In the illustrative patterns of FIGS. 1 and 2, one tooth position on the outer ring 30 creates a solid bar that extends to the inner ring 20. This tooth position serves as an index mark, as identified in FIGS. 1 and 2, and denotes the position where code reading starts. The other teeth are of various lengths depending upon the information encoded. For example, the smallest teeth have lengths equal to the line width although this is not critical. The amount of information that can be encoded at any tooth position depends upon how the gap between a pair of opposing teeth 40 is subdivided. FIGS. 1 and 2 show five subdivisions, three which encode information (e.g., the dark subdivisions) and two which serve as separators (e.g., the light subdivisions). The separators are not really necessary, but help to improve decoding reliability.
When there is no inner ring, and accordingly no pairs of inner teeth, the amount of information that can be encoded is determined by the distance from the teeth to the center, i.e., the distance to the center from the outer circles, which is calculated by standard methods. The outer teeth are then projected to the center point.
The illustrative arrangements in FIGS. 1 and 2 provide a total of seven possible tooth designs: no tooth extension; outer tooth extension by one or two units; inner tooth extension by one or two units; both teeth extended by one unit; and an isolated segment 45 floating between two teeth 40. The eighth possible tooth design is the solid bar joining two opposed teeth which is reserved for the previously described index mark. Accordingly, one radial position in the patterns of FIGS. 1 and 2 can encode seven states. The pattern in FIG. 1 can encode 711 (1.98 * 109) different coded states plus the index mark and the pattern in FIG. 2 can encode 77 or 823,500 different coded states plus the index mark. By changing the number of radial positions and subdivisions, other numbers of possible states can be obtained.
Code reading is performed radially in circular zones concentric with the previously determined center of the pattern. According to an illustrative embodiment shown in FIG. 3, a light source 50 generates light which impinges on the disks 10 in the Petri dish 60. A linear diode array 70 responsive to light emanating from light source 50 detects the light which has been refracted or reflected by the code on the disks 10. The light source 50 scans the code on the disk radially. Other types of scan readers known in the art including, but not limited to, spin readers, image processors, and other contact type readers, may be utilized to read the encoded disks. Also, different types of colors and lights based on different types of reflectances or refractances can be utilized including those outside the visible spectrum.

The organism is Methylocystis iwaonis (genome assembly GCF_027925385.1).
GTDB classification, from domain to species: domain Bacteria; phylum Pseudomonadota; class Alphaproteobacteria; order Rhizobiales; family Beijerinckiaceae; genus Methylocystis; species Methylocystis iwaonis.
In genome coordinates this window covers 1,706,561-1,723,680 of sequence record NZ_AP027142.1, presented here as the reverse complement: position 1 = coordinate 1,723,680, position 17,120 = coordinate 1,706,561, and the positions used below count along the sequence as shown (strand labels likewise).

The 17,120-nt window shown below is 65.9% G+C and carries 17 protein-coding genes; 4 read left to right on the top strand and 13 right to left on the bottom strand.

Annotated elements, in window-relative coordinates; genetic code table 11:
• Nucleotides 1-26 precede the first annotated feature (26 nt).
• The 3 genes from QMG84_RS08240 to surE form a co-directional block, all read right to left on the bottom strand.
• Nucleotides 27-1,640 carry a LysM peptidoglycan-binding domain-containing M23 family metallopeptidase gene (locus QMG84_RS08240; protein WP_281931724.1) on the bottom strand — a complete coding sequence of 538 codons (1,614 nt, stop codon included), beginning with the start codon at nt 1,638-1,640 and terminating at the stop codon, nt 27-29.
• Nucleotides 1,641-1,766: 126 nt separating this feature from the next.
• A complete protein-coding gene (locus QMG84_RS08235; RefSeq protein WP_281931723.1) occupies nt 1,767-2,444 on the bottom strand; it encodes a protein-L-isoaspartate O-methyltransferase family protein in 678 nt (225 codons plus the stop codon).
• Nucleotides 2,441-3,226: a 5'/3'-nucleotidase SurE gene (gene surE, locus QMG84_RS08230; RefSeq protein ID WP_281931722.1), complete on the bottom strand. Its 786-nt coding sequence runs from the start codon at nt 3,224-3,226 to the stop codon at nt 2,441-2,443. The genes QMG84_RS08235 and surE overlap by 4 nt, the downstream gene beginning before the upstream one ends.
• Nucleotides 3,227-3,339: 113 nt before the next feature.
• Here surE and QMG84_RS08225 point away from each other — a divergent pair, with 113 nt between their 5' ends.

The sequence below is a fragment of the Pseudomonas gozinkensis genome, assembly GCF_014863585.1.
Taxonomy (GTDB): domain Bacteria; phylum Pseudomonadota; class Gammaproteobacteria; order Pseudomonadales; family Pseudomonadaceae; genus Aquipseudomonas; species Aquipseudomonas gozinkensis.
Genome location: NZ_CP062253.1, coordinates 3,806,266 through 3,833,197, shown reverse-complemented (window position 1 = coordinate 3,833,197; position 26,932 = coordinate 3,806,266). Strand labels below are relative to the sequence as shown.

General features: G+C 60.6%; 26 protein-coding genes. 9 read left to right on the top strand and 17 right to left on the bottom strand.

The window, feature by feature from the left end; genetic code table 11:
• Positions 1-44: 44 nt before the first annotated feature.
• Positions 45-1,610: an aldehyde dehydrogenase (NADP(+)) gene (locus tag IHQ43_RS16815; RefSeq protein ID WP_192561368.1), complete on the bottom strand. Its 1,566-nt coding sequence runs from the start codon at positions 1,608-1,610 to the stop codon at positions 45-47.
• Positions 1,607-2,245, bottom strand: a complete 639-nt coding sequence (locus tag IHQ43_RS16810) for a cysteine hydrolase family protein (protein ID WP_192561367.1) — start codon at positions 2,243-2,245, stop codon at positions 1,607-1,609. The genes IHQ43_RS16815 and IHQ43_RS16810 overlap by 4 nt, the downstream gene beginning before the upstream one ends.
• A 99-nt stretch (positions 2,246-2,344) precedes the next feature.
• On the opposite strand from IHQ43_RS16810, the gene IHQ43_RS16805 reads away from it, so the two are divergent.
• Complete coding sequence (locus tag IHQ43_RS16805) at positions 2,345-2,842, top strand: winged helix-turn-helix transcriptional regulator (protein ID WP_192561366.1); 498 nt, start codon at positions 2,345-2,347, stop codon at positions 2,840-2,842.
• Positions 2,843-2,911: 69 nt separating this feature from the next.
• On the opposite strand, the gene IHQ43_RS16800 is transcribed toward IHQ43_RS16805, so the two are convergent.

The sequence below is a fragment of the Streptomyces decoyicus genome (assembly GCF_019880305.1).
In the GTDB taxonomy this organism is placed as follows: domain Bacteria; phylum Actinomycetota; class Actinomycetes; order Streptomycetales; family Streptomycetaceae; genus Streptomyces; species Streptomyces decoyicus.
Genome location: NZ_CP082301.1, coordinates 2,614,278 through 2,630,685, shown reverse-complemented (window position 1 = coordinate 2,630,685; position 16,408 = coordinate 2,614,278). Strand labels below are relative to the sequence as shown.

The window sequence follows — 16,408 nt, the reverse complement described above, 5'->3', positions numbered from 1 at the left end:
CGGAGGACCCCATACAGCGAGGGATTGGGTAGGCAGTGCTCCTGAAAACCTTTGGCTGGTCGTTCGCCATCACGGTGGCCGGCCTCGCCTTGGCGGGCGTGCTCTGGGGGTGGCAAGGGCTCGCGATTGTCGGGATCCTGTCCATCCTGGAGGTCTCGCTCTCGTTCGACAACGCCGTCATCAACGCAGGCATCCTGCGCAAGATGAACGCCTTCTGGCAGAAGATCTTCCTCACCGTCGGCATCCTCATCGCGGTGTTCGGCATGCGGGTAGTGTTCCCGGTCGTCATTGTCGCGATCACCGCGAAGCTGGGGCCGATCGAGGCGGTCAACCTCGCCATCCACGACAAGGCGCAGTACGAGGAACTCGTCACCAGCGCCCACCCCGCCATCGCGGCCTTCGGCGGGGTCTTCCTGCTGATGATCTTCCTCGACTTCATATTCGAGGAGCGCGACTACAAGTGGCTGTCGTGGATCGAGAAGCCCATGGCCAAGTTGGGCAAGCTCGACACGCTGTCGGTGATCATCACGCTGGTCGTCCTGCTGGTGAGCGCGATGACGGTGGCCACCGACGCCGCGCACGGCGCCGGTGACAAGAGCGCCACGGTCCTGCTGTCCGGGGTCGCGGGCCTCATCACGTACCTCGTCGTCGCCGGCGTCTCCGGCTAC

For the code patterns in FIGS. 1 and 2, four zones of scanning are required. One scanning zone is located within each of a one unit extension of either an inner or outer tooth, a two unit extension/isolated center mark; and the outer teeth. The outer tooth scanning zone defines the radial positions at which valid information can be obtained while the remaining scanning zones carry the information. A mark appearing in all four zones denotes the index position at the start of the code. By convention, the codes are read in a clockwise direction from the index. Reducing the code density to six states per radial position generates a self clocking code that eliminates the need to read the outer teeth since there will be at least one mark at each radial position.
According to an illustrative scanning operation according to the present invention, the following steps are carried out: 1) acquire an image of the dish and its contents (e.g., bacterial lawn, inhibition zones, antibiotic disks with radial bar codes) as a rectilinear array of pixels; 2) optionally enhance the image by, for example, creating a binary (two intensity level) representation of the initial image, edge enhancement, etc. which can facilitate subsequent analysis using well known methods; 3) determine the locations of the circular image features corresponding to the interior boundary of the dish, the inhibition zones, and the inner and outer rings of the antibiotic disks by standard methods such as correlation of the image with matched filters; 4) compute the locations of each circular feature found in step 3 using basic trigonometry or another known method; 5) convert, for convenience and improved computational efficiency, the circular features corresponding to antibiotic disks and inhibition zones from rectangular to polar coordinates; 6) determine code segment locations by examining each circular feature from step 5 (or 4) along multiple radii for antibiotic disks, the number of radial positions being larger than the number of radial positions used in the code; and 7) decode the code segment locations determined in step 6 by a lookup table or another known method to identify the particular antibiotic and antibiotic concentration associated with the disk being examined.